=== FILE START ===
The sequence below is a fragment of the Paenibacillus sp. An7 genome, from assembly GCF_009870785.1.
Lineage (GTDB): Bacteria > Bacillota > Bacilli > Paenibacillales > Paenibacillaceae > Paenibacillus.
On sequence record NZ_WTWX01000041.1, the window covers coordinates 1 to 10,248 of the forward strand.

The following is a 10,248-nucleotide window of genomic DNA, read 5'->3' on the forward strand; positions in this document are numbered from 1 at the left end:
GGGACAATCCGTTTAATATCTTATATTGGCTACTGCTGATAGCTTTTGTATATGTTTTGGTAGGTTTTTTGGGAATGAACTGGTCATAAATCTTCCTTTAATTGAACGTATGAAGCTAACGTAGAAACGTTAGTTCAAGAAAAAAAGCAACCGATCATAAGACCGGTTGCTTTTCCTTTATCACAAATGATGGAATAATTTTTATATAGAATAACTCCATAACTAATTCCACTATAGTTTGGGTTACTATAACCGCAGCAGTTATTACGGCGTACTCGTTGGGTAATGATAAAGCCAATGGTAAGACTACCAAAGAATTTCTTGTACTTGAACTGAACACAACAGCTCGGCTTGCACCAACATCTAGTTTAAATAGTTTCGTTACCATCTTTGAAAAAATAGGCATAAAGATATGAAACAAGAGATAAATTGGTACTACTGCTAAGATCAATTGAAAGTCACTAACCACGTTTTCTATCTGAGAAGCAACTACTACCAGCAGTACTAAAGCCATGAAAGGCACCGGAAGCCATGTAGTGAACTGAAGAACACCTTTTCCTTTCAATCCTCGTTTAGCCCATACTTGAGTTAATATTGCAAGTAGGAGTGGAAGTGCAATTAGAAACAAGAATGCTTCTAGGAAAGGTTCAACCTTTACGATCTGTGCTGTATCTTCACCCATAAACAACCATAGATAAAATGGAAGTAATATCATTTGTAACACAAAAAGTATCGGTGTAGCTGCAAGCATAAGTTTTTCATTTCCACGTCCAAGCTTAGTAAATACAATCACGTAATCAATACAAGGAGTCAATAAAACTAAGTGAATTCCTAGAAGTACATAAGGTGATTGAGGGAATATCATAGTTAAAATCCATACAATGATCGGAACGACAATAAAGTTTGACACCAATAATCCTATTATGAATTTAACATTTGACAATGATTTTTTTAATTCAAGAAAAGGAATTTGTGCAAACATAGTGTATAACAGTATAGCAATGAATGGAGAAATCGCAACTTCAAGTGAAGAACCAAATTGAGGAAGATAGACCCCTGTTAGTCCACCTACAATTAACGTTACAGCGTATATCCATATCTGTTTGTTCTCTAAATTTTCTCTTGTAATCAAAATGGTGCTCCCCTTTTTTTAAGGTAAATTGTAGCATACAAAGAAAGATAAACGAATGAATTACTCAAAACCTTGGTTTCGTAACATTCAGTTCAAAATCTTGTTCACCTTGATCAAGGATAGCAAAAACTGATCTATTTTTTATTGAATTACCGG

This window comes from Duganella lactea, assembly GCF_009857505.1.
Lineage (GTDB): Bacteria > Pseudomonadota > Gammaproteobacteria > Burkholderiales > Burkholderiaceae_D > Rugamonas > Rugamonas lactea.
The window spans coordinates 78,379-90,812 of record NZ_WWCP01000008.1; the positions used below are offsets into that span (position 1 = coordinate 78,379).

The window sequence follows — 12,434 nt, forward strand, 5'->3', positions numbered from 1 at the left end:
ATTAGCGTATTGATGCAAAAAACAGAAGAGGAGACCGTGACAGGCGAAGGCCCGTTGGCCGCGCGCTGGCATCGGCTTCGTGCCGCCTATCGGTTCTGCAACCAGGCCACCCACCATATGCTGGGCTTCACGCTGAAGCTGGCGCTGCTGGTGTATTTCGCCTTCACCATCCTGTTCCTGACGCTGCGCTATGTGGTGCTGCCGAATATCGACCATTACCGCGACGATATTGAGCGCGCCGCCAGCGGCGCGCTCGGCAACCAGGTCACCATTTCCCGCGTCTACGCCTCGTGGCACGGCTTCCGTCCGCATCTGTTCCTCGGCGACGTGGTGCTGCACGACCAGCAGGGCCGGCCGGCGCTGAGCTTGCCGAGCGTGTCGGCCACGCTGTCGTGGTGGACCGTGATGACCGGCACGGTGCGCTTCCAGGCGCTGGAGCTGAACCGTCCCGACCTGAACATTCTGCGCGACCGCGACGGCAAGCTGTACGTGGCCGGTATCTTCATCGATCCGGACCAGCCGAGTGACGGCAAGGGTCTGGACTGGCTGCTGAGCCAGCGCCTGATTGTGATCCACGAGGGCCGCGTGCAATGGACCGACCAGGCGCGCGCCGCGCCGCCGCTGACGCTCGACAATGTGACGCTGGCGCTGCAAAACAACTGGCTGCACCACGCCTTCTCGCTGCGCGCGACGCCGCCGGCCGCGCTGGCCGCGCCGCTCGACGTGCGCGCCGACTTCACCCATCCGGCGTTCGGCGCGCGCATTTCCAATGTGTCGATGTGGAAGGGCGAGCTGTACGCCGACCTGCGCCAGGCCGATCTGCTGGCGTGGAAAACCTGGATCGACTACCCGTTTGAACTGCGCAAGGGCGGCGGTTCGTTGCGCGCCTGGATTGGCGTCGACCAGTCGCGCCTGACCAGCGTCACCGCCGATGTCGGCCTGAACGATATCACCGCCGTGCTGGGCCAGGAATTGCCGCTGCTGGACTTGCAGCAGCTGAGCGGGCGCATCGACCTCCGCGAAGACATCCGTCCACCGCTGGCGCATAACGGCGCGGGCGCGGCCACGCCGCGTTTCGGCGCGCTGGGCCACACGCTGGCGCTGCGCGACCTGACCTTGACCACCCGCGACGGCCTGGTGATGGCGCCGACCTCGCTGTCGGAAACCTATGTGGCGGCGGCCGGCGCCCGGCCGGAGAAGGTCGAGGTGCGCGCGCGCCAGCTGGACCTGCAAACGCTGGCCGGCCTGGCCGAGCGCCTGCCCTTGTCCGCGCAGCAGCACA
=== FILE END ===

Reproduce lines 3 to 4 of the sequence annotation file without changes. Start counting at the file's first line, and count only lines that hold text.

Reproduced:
On sequence record NZ_WTWX01000041.1, the window covers coordinates 1 to 10,248 of the forward strand.

The following is a 10,248-nucleotide window of genomic DNA, read 5'->3' on the forward strand; positions in this document are numbered from 1 at the left end: